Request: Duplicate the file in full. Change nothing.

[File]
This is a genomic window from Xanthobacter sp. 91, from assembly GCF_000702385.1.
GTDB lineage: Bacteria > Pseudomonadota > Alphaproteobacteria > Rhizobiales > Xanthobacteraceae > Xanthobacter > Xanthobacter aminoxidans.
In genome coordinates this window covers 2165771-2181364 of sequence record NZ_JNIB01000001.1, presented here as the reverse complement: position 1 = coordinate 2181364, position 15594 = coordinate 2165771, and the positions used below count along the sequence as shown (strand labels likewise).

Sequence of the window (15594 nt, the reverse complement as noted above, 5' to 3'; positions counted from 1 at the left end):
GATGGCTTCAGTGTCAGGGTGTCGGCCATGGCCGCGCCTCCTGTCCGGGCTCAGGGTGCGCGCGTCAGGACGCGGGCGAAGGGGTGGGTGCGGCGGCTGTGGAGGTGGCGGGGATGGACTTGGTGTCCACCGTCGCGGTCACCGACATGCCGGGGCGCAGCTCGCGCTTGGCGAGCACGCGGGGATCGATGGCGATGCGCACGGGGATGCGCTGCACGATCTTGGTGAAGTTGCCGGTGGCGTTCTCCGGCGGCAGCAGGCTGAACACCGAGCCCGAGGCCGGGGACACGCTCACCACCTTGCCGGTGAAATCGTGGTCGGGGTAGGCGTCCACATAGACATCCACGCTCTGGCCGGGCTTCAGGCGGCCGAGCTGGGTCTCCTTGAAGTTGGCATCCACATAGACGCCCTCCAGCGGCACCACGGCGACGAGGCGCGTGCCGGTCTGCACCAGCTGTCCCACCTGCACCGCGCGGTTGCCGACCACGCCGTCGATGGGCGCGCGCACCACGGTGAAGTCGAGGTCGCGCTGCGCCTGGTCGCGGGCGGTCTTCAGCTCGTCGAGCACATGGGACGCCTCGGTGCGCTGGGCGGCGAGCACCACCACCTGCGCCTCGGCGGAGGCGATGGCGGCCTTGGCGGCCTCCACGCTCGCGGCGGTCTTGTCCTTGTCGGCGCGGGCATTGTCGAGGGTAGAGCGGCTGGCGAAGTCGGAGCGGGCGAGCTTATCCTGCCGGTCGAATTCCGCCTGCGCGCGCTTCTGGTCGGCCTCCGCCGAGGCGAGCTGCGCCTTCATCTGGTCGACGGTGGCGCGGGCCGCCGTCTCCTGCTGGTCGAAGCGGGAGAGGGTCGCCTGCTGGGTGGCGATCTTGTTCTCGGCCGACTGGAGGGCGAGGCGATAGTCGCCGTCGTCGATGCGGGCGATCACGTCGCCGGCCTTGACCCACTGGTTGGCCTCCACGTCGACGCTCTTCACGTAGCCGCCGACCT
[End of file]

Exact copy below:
This is a genomic window from Xanthobacter sp. 91, from assembly GCF_000702385.1.
GTDB lineage: Bacteria > Pseudomonadota > Alphaproteobacteria > Rhizobiales > Xanthobacteraceae > Xanthobacter > Xanthobacter aminoxidans.
In genome coordinates this window covers 2165771-2181364 of sequence record NZ_JNIB01000001.1, presented here as the reverse complement: position 1 = coordinate 2181364, position 15594 = coordinate 2165771, and the positions used below count along the sequence as shown (strand labels likewise).

Sequence of the window (15594 nt, the reverse complement as noted above, 5' to 3'; positions counted from 1 at the left end):
GATGGCTTCAGTGTCAGGGTGTCGGCCATGGCCGCGCCTCCTGTCCGGGCTCAGGGTGCGCGCGTCAGGACGCGGGCGAAGGGGTGGGTGCGGCGGCTGTGGAGGTGGCGGGGATGGACTTGGTGTCCACCGTCGCGGTCACCGACATGCCGGGGCGCAGCTCGCGCTTGGCGAGCACGCGGGGATCGATGGCGATGCGCACGGGGATGCGCTGCACGATCTTGGTGAAGTTGCCGGTGGCGTTCTCCGGCGGCAGCAGGCTGAACACCGAGCCCGAGGCCGGGGACACGCTCACCACCTTGCCGGTGAAATCGTGGTCGGGGTAGGCGTCCACATAGACATCCACGCTCTGGCCGGGCTTCAGGCGGCCGAGCTGGGTCTCCTTGAAGTTGGCATCCACATAGACGCCCTCCAGCGGCACCACGGCGACGAGGCGCGTGCCGGTCTGCACCAGCTGTCCCACCTGCACCGCGCGGTTGCCGACCACGCCGTCGATGGGCGCGCGCACCACGGTGAAGTCGAGGTCGCGCTGCGCCTGGTCGCGGGCGGTCTTCAGCTCGTCGAGCACATGGGACGCCTCGGTGCGCTGGGCGGCGAGCACCACCACCTGCGCCTCGGCGGAGGCGATGGCGGCCTTGGCGGCCTCCACGCTCGCGGCGGTCTTGTCCTTGTCGGCGCGGGCATTGTCGAGGGTAGAGCGGCTGGCGAAGTCGGAGCGGGCGAGCTTATCCTGCCGGTCGAATTCCGCCTGCGCGCGCTTCTGGTCGGCCTCCGCCGAGGCGAGCTGCGCCTTCATCTGGTCGACGGTGGCGCGGGCCGCCGTCTCCTGCTGGTCGAAGCGGGAGAGGGTCGCCTGCTGGGTGGCGATCTTGTTCTCGGCCGACTGGAGGGCGAGGCGATAGTCGCCGTCGTCGATGCGGGCGATCACGTCGCCGGCCTTGACCCACTGGTTGGCCTCCACGTCGACGCTCTTCACGTAGCCGCCGACCT